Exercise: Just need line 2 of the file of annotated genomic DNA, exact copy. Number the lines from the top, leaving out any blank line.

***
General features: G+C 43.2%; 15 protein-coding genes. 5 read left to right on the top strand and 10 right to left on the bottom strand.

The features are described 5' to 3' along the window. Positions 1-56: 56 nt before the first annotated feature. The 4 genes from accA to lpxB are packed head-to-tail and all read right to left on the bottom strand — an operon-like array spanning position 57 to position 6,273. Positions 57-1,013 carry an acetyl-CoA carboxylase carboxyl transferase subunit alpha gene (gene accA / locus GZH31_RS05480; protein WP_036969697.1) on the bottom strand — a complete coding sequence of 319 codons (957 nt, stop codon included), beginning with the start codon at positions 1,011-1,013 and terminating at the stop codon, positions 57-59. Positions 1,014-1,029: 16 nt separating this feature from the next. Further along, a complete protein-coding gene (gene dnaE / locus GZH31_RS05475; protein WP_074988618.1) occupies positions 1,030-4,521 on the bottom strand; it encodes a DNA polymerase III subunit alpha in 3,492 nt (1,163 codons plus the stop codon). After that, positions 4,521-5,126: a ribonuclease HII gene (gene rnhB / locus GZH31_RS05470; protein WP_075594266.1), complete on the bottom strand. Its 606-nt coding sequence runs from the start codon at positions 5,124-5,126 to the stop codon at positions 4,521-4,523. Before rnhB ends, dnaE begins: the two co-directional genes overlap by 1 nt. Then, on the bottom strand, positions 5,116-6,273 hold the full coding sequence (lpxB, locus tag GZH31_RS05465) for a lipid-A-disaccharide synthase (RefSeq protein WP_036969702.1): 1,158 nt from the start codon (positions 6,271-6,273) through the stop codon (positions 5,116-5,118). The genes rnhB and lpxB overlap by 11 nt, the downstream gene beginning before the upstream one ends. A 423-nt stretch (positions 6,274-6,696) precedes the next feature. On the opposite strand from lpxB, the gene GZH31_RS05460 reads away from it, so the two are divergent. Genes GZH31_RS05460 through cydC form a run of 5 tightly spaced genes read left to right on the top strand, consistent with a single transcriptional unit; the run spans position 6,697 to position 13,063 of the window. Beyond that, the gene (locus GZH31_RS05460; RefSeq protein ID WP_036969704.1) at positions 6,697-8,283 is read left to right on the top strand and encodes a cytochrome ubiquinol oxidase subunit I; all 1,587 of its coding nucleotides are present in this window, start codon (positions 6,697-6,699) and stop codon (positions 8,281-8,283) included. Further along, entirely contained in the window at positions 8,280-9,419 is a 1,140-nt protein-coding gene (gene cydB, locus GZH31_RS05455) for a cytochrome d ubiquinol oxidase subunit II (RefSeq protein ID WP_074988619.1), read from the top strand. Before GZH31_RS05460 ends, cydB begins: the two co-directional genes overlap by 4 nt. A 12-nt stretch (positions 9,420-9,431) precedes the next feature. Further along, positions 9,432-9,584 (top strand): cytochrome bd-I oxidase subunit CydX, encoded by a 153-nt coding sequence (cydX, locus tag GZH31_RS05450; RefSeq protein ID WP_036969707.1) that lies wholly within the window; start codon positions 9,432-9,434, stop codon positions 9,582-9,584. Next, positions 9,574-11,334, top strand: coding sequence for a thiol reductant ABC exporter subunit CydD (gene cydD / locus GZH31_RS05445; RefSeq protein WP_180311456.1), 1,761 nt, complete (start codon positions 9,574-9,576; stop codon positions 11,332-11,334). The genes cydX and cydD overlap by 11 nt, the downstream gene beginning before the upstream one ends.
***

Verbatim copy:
The features are described 5' to 3' along the window. Positions 1-56: 56 nt before the first annotated feature. The 4 genes from accA to lpxB are packed head-to-tail and all read right to left on the bottom strand — an operon-like array spanning position 57 to position 6,273. Positions 57-1,013 carry an acetyl-CoA carboxylase carboxyl transferase subunit alpha gene (gene accA / locus GZH31_RS05480; protein WP_036969697.1) on the bottom strand — a complete coding sequence of 319 codons (957 nt, stop codon included), beginning with the start codon at positions 1,011-1,013 and terminating at the stop codon, positions 57-59. Positions 1,014-1,029: 16 nt separating this feature from the next. Further along, a complete protein-coding gene (gene dnaE / locus GZH31_RS05475; protein WP_074988618.1) occupies positions 1,030-4,521 on the bottom strand; it encodes a DNA polymerase III subunit alpha in 3,492 nt (1,163 codons plus the stop codon). After that, positions 4,521-5,126: a ribonuclease HII gene (gene rnhB / locus GZH31_RS05470; protein WP_075594266.1), complete on the bottom strand. Its 606-nt coding sequence runs from the start codon at positions 5,124-5,126 to the stop codon at positions 4,521-4,523. Before rnhB ends, dnaE begins: the two co-directional genes overlap by 1 nt. Then, on the bottom strand, positions 5,116-6,273 hold the full coding sequence (lpxB, locus tag GZH31_RS05465) for a lipid-A-disaccharide synthase (RefSeq protein WP_036969702.1): 1,158 nt from the start codon (positions 6,271-6,273) through the stop codon (positions 5,116-5,118). The genes rnhB and lpxB overlap by 11 nt, the downstream gene beginning before the upstream one ends. A 423-nt stretch (positions 6,274-6,696) precedes the next feature. On the opposite strand from lpxB, the gene GZH31_RS05460 reads away from it, so the two are divergent. Genes GZH31_RS05460 through cydC form a run of 5 tightly spaced genes read left to right on the top strand, consistent with a single transcriptional unit; the run spans position 6,697 to position 13,063 of the window. Beyond that, the gene (locus GZH31_RS05460; RefSeq protein ID WP_036969704.1) at positions 6,697-8,283 is read left to right on the top strand and encodes a cytochrome ubiquinol oxidase subunit I; all 1,587 of its coding nucleotides are present in this window, start codon (positions 6,697-6,699) and stop codon (positions 8,281-8,283) included. Further along, entirely contained in the window at positions 8,280-9,419 is a 1,140-nt protein-coding gene (gene cydB, locus GZH31_RS05455) for a cytochrome d ubiquinol oxidase subunit II (RefSeq protein ID WP_074988619.1), read from the top strand. Before GZH31_RS05460 ends, cydB begins: the two co-directional genes overlap by 4 nt. A 12-nt stretch (positions 9,420-9,431) precedes the next feature. Further along, positions 9,432-9,584 (top strand): cytochrome bd-I oxidase subunit CydX, encoded by a 153-nt coding sequence (cydX, locus tag GZH31_RS05450; RefSeq protein ID WP_036969707.1) that lies wholly within the window; start codon positions 9,432-9,434, stop codon positions 9,582-9,584. Next, positions 9,574-11,334, top strand: coding sequence for a thiol reductant ABC exporter subunit CydD (gene cydD / locus GZH31_RS05445; RefSeq protein WP_180311456.1), 1,761 nt, complete (start codon positions 9,574-9,576; stop codon positions 11,332-11,334). The genes cydX and cydD overlap by 11 nt, the downstream gene beginning before the upstream one ends.